Back during the 2019 session, Utah’s Legislature set aside at least $75 million for a future tax cut. Since that time, there has been a failed tax reform proposal, disagreement on what the tax cut would look like in early 2020, and then COVID-19 hit.
With this history in mind, going into the 2021 session, legislative leaders were committed to a tax cut of at least $80 million, but that number ended up being closer to $100 million. Though there were proposals for a broad income tax rate cut, the Legislature settled on three targeted income tax cut proposals. They are as follows:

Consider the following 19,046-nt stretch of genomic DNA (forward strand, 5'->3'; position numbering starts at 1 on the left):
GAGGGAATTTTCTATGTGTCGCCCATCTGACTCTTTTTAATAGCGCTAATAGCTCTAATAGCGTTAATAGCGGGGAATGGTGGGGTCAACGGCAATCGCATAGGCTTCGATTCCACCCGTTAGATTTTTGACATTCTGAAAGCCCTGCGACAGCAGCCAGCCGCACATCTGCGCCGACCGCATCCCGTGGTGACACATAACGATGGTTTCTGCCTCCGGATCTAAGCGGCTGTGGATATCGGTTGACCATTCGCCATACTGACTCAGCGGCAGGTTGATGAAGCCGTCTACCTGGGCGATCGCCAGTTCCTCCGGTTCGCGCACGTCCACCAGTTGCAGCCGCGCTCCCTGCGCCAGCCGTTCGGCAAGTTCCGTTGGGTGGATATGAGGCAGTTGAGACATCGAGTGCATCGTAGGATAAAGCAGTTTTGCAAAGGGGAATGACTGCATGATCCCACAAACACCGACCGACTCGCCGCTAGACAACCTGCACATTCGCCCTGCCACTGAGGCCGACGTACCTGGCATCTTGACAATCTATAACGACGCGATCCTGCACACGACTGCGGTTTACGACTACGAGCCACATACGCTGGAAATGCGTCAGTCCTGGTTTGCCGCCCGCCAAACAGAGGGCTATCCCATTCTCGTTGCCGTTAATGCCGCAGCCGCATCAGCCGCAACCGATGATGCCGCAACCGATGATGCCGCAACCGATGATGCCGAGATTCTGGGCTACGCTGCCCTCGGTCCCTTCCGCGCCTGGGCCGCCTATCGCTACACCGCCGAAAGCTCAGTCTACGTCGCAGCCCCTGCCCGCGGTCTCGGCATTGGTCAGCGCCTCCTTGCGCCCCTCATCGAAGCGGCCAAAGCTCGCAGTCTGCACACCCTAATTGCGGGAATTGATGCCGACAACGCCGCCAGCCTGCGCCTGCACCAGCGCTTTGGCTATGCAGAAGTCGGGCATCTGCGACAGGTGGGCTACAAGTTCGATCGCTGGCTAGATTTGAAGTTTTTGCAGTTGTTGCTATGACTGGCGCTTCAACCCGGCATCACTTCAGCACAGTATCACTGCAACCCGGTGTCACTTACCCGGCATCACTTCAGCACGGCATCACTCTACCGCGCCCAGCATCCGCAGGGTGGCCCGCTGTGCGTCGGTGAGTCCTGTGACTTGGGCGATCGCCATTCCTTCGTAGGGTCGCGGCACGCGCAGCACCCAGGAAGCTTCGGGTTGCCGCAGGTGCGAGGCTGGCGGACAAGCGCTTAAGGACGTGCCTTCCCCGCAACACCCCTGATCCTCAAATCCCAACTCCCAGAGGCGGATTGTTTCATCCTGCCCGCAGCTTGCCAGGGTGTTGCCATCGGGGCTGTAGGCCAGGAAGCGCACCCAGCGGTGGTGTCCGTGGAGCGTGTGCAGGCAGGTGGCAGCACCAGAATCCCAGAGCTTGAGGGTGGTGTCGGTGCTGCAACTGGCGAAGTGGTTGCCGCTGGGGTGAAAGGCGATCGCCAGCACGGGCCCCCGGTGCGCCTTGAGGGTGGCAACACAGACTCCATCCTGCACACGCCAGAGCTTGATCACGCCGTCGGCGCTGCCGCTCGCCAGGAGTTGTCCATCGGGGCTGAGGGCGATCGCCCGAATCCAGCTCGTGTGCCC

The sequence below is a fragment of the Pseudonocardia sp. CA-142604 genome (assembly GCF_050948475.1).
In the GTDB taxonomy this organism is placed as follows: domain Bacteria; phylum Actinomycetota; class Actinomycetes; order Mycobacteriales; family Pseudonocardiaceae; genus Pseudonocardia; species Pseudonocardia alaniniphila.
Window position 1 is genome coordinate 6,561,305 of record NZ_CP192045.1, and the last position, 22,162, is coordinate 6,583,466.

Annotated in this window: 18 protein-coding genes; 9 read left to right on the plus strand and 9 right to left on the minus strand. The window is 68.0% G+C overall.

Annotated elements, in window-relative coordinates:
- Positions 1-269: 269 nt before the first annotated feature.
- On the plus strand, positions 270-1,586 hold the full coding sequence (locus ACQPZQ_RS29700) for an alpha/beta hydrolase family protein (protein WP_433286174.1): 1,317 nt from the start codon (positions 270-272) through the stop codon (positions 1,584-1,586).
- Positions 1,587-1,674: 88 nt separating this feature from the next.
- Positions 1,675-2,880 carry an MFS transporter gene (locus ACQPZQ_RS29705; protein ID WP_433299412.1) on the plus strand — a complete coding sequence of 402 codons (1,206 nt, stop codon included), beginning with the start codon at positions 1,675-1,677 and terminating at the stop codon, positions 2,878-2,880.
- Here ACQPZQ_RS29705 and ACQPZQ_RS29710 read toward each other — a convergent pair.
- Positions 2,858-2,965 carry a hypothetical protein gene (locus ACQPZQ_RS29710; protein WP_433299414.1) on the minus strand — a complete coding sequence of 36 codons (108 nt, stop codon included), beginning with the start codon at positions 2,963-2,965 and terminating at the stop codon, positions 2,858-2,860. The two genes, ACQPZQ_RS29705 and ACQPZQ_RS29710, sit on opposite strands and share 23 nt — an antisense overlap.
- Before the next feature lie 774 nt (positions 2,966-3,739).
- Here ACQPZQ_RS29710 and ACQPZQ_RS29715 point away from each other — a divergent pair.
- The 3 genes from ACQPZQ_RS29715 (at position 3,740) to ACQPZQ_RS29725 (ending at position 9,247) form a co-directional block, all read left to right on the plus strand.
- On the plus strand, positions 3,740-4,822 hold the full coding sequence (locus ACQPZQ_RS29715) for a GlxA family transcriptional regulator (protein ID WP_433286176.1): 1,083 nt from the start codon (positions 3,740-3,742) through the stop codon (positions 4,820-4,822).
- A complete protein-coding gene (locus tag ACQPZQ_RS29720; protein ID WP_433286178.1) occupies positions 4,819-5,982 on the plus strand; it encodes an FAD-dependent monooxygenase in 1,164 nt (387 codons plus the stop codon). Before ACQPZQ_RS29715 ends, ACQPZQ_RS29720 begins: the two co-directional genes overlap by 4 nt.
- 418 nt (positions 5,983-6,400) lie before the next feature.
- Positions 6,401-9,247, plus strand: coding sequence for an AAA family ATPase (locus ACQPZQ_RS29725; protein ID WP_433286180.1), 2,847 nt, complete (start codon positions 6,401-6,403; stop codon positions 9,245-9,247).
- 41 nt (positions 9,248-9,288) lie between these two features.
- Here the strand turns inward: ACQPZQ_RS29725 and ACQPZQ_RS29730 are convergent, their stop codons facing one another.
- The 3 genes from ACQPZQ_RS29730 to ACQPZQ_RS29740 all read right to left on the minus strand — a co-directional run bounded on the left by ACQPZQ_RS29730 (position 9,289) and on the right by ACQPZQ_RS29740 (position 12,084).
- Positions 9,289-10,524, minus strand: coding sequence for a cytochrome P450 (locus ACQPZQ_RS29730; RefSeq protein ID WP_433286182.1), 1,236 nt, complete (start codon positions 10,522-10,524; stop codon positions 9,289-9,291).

- House Bill 86, sponsored by Rep. Walt Brooks, which provides an $18 million state income tax cut for seniors whose adjusted gross income is made up mainly of social security benefits. They will no longer be taxed a second time on these benefits.
- Senate Bill 11, sponsored by Sen. Wayne Harper, eliminates state income taxes on military retirement benefits entirely, to the tune of $24 million.
- Senate Bill 153, sponsored by Sen. Lincoln Fillmore, restores a large part of the dependent exemption that was ended by default in the 2017 federal income tax cut. Utah partially restored it in 2018, and this bill adds another $55 million in cuts.
These tax changes will apply starting in the 2021 tax year.